Aside from the curiosity these trips inspire, of course, the point of the trip is also to see nature being nature. Not only did we see the herd of bighorn sheep on that hike (confirmed by a ranger later in the trip—these were the females), we got to see what they do during the day in the place where they like to hang out. Some were filling up on the grass we weren’t supposed to trample, and others were just laying at the top of the hill, looking out at the epic view that had brought us up here for the day. If I think about it right, these particular bighorns get to do my vacation views as their every day. They are doing life right. If you know my travel style, I’m in it for the lunch spots. We may just be eating PBJ I’ve assembled in the back of our minivan, but we will eat it while watching a bison dive-bomb the ground repeatedly to get at his back itch, or high up on a lake, or seeing what these sheep see. PBJ tastes very good after climbing to 10,243 feet of elevation.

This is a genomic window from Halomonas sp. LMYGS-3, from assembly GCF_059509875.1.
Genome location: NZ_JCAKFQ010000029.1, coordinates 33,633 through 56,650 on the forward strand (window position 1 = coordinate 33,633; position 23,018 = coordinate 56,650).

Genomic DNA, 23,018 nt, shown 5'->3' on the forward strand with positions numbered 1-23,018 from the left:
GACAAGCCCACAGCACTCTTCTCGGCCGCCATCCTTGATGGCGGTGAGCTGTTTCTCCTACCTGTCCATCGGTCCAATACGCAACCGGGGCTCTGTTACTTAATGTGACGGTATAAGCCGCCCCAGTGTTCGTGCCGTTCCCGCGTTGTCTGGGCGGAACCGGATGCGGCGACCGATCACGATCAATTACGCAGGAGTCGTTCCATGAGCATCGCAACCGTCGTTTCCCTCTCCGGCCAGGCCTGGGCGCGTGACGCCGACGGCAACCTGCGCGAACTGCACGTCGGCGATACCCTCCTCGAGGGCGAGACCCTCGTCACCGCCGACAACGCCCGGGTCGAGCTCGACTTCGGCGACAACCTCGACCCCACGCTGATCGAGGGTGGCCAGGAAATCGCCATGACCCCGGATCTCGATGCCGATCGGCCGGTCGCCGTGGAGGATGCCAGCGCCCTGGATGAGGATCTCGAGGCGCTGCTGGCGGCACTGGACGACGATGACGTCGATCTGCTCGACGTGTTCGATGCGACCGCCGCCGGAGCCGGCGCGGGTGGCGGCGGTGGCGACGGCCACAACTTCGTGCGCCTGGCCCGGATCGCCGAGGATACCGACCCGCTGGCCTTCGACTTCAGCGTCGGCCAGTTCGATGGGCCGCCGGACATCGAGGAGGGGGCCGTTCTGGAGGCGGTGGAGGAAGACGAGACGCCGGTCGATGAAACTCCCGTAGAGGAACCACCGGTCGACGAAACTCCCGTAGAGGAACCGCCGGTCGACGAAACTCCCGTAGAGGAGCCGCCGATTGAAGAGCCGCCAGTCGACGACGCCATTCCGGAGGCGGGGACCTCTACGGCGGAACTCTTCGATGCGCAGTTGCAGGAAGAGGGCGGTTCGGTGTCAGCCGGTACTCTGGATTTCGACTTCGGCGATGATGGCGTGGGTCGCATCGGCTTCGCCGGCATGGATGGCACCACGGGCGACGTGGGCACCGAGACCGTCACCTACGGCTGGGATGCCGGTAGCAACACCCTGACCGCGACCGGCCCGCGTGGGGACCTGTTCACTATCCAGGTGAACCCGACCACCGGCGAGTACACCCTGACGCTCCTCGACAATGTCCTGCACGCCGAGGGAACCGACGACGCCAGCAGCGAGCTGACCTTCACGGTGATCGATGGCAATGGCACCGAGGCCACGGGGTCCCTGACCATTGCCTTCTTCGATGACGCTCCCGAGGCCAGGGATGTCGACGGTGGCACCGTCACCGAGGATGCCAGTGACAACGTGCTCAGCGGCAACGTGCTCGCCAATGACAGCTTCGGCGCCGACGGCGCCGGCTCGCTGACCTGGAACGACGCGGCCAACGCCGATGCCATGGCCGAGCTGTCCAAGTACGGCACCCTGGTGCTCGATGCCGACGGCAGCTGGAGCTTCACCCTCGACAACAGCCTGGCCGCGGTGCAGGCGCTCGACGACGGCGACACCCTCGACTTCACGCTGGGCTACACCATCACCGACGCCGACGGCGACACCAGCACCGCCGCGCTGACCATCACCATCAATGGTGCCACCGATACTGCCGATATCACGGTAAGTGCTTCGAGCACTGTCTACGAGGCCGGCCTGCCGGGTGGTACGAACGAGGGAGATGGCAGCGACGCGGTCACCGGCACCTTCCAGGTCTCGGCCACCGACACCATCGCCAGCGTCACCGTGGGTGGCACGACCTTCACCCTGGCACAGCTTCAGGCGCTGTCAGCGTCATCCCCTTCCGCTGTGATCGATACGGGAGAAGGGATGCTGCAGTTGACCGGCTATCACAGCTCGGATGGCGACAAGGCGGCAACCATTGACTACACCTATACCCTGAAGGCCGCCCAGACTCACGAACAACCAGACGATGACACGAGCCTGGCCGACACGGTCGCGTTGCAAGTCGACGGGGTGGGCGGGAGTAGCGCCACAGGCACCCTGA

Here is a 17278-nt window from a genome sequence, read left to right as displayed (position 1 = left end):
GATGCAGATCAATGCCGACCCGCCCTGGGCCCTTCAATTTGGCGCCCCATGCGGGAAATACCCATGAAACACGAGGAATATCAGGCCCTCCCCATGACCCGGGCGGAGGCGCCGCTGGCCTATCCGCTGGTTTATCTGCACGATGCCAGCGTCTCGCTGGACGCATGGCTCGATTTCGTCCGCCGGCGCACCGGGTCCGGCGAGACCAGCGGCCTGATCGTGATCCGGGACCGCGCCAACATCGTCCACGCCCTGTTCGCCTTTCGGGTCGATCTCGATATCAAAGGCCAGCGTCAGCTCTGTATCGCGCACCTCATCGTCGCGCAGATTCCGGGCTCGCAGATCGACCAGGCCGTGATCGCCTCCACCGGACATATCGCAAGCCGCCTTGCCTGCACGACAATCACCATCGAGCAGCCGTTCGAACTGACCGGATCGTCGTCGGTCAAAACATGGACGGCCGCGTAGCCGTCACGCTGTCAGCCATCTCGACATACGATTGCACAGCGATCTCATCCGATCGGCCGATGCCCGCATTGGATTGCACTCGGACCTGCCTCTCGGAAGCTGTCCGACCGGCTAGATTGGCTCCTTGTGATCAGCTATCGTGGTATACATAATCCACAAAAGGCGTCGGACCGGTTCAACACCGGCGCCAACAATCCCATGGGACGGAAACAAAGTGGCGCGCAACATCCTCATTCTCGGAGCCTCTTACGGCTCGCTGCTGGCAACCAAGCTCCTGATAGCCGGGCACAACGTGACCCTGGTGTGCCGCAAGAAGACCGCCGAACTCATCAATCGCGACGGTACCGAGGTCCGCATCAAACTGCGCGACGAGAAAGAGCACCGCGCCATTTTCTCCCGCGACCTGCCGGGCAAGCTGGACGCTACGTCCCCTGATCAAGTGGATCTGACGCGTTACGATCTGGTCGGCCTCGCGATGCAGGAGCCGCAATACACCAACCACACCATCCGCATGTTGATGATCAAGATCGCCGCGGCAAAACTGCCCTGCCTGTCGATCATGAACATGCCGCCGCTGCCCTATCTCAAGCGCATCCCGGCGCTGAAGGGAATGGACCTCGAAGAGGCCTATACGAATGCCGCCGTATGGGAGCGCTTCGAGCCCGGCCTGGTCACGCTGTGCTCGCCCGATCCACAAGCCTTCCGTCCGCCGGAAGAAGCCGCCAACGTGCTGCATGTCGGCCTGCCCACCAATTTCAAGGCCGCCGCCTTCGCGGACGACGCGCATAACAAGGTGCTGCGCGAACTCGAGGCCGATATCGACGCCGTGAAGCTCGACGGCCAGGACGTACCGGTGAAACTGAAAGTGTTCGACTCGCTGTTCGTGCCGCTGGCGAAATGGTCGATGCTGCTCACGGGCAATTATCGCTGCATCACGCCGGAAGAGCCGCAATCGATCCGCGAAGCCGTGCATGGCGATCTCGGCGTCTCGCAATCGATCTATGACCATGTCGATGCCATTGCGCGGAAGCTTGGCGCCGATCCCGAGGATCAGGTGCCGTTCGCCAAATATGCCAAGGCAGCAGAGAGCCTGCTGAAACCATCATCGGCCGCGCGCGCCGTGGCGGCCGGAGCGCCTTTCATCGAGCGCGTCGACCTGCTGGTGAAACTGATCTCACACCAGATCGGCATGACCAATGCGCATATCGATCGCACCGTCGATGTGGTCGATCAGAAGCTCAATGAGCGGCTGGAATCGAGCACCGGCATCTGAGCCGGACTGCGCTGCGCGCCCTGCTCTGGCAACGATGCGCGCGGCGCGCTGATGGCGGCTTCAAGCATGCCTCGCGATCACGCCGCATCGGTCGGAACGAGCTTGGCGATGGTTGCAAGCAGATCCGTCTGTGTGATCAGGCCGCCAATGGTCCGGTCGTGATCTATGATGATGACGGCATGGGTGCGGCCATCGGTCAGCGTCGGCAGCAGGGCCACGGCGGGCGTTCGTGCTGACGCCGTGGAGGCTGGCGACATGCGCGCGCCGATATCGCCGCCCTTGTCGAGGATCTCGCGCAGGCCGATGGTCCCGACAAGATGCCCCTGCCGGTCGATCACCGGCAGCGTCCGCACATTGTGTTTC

Back to the Logan Pass parking lot—we were there to hike the Highline Trail, an 11.8 mile trail that follows Going-to-the-Sun road but from higher up. Until I did the hike, I didn’t understand the fuss—don’t you see all this from the road as well? But anyone who has hiked will tell you that hikes are full of the unexpected. On this hike you get to do the views from slightly higher—and you get to do them slower—some even while gripping a cable in the wall to feel safe while facing the sheer drop off that gets your heart pounding. While holding it for security I laugh to myself that my upper body strength might not be up to the challenge of keeping me on this ledge should I trip. Also, since the trail is actually around 4 feet wide before the drop off, I’m pretty sure it’s just a reminder that you are on the ledge and this is the safe side. The cable keeps you touching the wall while you look the other way at the dizzying view that you don’t want to miss for a second.

While on the trail, you also get to see the tiny habitats and life that persists at every level of this beautiful place. It is so much more than the blur of stone and green that my eyes see from below. You see mini waterfalls and weeping walls all along the way, including some moss covered 1 foot carve outs that look like the perfect place to set up a fairy garden. You see meadow after meadow of wildflowers that would put any Midwest garden to shame.